Indonesia has rejected a proposal by the Australian government to swap prisoners to spare the lives of two convicted drug smugglers. The Australian nationals are due to be executed on an Indonesian island.
Indonesia on Thursday vowed to press on with the executions of convicted drug criminals Andrew Chan and Myuran Sukumaran, despite the Australian government's 11th-hour proposal to repatriate three Indonesian drug criminals in Australia for Chan and Sukumaran.
"In accordance with the president's order, the death penalty handed to the convicts will still be conducted," Security Minister Tedjo Edhy Purdijatno told reporters in Jakarta.
Attorney-General Muhammad Prasetyo was also cited in local media rejecting the offer. "The offer is not balanced and relevant to what we are going to do," he told the Tempo news website.
Shortly before Australia's proposal became public, the two Australian convicts were transferred to the Indonesian prison island Nusakambangan, where they face a firing squad, along with up to nine other convicts from various countries.
Early on Thursday, an impromptu candlelight vigil was held outside parliament house in Canberra, attended by lawmakers. Prime Minister Tony Abbott said he had requested another telephone call with Indonesian President Joko Widodo to ask for the men's lives to be spared. Australia has made numerous pleas for clemency with the Indonesian president but, so far, to no avail.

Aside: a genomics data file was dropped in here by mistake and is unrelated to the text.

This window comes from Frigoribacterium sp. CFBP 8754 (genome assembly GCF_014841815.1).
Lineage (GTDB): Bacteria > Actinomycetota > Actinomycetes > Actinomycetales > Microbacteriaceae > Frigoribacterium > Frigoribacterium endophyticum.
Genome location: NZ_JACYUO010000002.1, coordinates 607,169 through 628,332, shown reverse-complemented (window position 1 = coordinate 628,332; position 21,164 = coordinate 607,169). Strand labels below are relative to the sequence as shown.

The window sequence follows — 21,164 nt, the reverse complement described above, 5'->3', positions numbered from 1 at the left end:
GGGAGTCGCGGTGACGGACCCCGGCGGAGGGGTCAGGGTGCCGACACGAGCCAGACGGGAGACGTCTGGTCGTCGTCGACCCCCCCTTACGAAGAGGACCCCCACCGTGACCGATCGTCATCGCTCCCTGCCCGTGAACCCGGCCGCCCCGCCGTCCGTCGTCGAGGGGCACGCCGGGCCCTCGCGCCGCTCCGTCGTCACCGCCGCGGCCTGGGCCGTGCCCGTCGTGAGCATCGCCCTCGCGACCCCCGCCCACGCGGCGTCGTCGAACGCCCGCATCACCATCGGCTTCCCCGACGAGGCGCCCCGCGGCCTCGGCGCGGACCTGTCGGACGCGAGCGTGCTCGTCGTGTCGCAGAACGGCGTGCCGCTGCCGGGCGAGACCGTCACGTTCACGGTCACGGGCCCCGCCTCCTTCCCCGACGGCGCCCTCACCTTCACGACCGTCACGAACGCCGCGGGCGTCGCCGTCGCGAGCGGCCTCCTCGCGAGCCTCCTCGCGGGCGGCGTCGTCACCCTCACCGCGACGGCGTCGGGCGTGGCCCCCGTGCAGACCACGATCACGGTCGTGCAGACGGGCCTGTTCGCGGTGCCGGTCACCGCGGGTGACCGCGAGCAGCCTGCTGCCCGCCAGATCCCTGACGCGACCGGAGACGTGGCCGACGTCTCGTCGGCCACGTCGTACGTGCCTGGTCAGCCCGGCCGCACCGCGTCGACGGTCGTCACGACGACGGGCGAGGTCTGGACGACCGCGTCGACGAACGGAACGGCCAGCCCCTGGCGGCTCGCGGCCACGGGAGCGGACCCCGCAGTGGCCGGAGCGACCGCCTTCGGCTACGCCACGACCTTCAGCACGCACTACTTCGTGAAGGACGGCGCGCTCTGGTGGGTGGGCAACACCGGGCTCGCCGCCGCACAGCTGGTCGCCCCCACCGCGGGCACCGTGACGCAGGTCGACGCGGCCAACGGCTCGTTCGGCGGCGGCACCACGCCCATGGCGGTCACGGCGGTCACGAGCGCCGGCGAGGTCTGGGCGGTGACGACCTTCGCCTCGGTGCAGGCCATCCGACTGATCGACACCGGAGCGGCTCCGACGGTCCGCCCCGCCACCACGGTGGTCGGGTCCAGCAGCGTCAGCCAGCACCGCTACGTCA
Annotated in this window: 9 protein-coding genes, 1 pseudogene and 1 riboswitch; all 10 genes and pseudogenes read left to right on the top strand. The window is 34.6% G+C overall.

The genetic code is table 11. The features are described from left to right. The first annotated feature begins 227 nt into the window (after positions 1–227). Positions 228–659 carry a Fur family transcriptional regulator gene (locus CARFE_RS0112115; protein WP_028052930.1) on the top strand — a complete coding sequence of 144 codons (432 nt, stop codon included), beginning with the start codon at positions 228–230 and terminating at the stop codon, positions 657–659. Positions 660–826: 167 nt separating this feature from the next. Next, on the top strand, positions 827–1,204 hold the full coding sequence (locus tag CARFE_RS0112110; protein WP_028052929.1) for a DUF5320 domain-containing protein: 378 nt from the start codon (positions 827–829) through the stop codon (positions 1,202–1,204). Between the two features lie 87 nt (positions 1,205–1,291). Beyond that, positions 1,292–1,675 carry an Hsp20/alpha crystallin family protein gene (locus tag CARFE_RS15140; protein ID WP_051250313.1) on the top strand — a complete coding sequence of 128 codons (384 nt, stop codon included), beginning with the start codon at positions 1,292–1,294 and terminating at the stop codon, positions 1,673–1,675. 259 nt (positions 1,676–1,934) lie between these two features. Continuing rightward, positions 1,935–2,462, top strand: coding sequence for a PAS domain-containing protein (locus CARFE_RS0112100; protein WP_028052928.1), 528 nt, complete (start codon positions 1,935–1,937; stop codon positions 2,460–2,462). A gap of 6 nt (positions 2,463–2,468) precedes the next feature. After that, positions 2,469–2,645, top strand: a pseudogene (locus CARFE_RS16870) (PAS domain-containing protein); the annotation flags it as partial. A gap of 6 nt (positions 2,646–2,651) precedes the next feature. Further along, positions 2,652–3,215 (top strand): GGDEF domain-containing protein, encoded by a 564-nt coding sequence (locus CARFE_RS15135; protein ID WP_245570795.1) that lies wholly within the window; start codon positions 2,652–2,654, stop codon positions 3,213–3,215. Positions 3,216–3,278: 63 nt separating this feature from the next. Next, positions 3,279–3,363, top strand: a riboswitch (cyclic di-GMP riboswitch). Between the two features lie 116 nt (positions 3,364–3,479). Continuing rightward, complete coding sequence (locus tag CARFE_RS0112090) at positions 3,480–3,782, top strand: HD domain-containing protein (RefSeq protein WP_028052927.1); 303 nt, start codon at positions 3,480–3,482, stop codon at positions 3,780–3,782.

Chan and Sukumaran, ringleaders of the so-called "Bali Nine" were arrested in 2005 for trying to smuggle 8 kilograms (18 pounds) of heroin into Australia. They were sentenced to death the following year.
Other countries that have citizens due to be executed have also tried to put pressure on Indonesia, with the Netherlands and Brazil recalling their ambassadors in January. Brazil has also refused to accept the credentials of the new Indonesian ambassador, and France summoned Indonesia's envoy.
ng/kms (Reuters, AFP)